World of Warcraft set the standard for massively multiplayer online gaming in the last decade and new types of MMO gaming will definitely emerge over the coming decade, with our current understanding or definition of MMO itself already evolving to include Facebook apps, iPhone apps, and Alternate Reality Gaming.
"These new types could proliferate due to tech savvy, younger audiences that have grown up with consoles and the internet," thinks Ubisoft MD, Rob Cooper. "New technologies such as pervasive networking, when networks become seamless, could mean the same MMO could be played on several different platforms by the player throughout the day."
WOW: Warcraft set the MMO standard last decade, with virtual world's set to flourish by 2020
One obvious drawback about MMOs right now is that they have a fairly low standard when it comes to the quality of the graphical experience. But AMD's Richard Huddy is very confident that the graphical quality of these online worlds is going to improve rapidly, "particularly if you have MMOs supported by cloud-style streaming, where there is no longer any reason to rely on integrated graphics so long as you have a decent internet connection…and then I guess we can start to build bigger and bigger online worlds."
Following the runaway success of James Cameron's Avatar and the heavy focus on 3D TV tech at CES 2010, 3D gaming is gaining a lot of attention right now. But will it really take off or will we look back in ten years' time and identify it as yet another passing tech trend?
"2020 is a long way off and really hard to predict, especially given the new expected spike in 3D gaming interest we think will occur," says Chris Chinnock, President of specialist display research analysts Insight Media, who recently carried out an extensive survey into the predicted growth of 3D display tech in the next decade.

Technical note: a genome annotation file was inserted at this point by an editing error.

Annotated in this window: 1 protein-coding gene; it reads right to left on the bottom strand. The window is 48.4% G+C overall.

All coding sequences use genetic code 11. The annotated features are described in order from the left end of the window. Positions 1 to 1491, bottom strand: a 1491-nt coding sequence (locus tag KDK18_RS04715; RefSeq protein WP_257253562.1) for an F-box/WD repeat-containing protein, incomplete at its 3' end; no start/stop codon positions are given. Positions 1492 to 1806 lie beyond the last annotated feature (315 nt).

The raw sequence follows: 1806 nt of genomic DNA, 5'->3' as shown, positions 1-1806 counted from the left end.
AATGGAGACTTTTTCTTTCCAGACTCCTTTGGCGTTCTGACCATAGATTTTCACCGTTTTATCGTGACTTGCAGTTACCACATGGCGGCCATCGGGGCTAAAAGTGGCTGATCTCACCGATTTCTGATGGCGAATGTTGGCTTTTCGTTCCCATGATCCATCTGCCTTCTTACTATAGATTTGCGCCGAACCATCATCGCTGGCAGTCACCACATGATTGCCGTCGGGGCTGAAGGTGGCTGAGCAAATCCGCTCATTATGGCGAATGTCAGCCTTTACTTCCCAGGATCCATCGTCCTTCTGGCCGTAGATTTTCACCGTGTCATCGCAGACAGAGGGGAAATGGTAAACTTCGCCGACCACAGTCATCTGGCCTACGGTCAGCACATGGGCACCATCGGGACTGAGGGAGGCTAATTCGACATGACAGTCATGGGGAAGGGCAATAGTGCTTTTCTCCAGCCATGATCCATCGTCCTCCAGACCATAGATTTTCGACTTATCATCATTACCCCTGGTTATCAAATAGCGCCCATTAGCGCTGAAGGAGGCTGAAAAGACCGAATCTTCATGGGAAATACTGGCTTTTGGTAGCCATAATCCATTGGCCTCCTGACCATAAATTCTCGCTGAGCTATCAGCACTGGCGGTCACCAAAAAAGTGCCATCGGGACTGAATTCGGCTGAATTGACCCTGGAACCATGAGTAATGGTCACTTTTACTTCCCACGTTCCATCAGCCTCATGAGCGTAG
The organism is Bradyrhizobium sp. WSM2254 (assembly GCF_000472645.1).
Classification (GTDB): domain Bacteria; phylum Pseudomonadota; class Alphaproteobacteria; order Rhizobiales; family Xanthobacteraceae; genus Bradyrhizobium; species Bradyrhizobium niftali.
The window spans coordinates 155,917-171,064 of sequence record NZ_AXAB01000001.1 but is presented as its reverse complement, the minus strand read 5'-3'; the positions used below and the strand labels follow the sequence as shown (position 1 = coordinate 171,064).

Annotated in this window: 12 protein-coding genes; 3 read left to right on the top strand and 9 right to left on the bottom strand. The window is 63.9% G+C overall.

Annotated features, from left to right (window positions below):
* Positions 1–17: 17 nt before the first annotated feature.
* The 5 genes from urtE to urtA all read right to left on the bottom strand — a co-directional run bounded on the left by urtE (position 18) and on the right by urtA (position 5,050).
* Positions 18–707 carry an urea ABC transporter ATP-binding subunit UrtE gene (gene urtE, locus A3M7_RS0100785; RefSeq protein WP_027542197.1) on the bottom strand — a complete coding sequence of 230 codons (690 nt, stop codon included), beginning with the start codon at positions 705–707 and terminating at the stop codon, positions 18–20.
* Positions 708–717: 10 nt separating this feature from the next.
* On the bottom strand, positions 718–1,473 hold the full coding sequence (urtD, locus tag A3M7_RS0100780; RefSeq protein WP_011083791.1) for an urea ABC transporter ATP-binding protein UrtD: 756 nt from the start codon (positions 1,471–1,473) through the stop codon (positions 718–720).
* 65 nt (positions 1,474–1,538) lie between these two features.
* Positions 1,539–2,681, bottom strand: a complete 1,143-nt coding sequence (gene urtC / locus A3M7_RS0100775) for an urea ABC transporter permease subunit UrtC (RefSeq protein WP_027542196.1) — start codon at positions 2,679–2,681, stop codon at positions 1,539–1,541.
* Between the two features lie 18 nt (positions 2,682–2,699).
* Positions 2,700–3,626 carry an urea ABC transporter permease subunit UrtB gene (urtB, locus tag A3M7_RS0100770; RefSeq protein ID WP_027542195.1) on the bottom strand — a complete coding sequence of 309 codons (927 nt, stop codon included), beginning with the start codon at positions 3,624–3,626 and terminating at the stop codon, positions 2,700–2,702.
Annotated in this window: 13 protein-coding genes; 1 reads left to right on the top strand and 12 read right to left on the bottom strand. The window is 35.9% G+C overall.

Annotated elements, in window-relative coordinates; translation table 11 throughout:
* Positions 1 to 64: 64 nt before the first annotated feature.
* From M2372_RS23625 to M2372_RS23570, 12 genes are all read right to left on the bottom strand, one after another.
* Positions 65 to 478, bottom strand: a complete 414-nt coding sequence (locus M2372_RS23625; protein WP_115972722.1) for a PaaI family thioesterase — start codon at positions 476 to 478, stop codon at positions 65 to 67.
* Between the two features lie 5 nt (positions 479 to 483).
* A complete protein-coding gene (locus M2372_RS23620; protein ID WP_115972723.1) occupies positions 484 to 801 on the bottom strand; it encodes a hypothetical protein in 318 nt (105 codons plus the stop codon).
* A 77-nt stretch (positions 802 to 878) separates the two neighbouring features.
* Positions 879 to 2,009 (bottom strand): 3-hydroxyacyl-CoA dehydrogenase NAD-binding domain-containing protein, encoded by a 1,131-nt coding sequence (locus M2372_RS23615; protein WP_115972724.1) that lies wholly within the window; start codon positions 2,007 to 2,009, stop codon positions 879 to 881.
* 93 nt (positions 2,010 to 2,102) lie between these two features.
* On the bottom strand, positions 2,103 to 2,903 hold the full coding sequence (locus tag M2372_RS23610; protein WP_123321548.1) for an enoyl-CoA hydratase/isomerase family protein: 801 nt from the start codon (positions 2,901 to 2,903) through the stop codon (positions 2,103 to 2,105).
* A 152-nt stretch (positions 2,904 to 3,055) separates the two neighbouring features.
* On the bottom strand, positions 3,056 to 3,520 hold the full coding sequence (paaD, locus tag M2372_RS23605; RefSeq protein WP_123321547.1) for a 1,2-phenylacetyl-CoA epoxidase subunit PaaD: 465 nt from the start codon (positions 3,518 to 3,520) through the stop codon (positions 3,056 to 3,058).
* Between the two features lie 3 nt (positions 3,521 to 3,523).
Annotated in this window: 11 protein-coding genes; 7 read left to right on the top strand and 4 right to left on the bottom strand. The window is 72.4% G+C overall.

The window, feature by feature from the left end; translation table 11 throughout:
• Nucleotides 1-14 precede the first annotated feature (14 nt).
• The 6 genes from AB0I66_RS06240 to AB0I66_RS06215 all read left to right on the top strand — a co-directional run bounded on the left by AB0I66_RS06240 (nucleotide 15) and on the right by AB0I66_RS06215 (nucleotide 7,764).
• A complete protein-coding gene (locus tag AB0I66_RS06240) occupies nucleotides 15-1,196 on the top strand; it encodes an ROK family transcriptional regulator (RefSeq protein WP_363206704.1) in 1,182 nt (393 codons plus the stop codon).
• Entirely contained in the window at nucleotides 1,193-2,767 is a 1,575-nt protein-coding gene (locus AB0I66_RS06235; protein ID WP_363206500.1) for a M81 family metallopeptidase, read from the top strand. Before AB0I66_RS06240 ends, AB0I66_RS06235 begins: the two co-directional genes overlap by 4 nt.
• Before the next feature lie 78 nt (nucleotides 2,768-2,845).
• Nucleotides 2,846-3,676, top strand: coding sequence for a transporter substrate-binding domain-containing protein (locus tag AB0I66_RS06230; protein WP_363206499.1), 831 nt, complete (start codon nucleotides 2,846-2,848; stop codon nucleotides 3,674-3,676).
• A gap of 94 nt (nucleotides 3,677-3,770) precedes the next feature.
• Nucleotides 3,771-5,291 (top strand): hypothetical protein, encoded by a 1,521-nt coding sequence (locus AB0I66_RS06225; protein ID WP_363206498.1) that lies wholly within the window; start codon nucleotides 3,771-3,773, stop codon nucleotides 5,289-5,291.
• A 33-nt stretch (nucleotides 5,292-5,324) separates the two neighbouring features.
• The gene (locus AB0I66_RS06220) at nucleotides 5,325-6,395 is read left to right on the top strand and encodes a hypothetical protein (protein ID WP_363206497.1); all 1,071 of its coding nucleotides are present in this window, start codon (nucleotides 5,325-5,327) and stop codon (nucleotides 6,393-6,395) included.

"However, I think it is safe to say that most games and all AAA games will be authored in 3D by 2020. That does not mean they will all be played in 3D, but the capability will exist to do that. By then, I also expect decent performance from auto-stereoscopic displays, which means no glasses. Head and eye tracking will also be widely used by games developers to improve the stereo effect."
Improved perception of the game world
3D in gaming is already starting to move beyond its previous incarnation as a bit of a gimmick and, if done well, is already starting to give gamers a slightly better sense of range. One thing that we don't do in computer games right now is to take into account the focal settings of the players' eyes – and put things in focus and out of focus accordingly. (Cut scenes excepted, when focus will be used to draw your attention from one thing to another). But in current games the whole scene is all rather oddly all in focus.
"I guess we need to do a better job there, taking into consideration the fact that we have a focal plane, which is set for our eyes in the same way that you set it for a camera, and start to take that into account," thinks AMD's Richard Huddy.
"If the game was a genuine war simulation, for example, where you are trying to train soldiers, then clearly you want them to be able to react in a realistic way – and allowing them to choose focal distance would make a real difference there."
Graphics tech such as Intel's Larrabee (even though it's now been canned), and AMD's Fusion, really do present major disruptive possibilities in the games market. "When we bring an integrated GPUCPU to market, if our GPU is not just the regular kind of GPU that we build at the moment – do we then create an opportunity for games to start to look quite different, in an interesting way?" asks Huddy.
Indeed, the possibilities that newer chips open up to games developers to make use of things like 'radiosity' and 'ray tracing' solutions means that you might soon see very different looking games with "an almost infinitely more malleable environment, for example, because it will be rendered much easier and much quicker."
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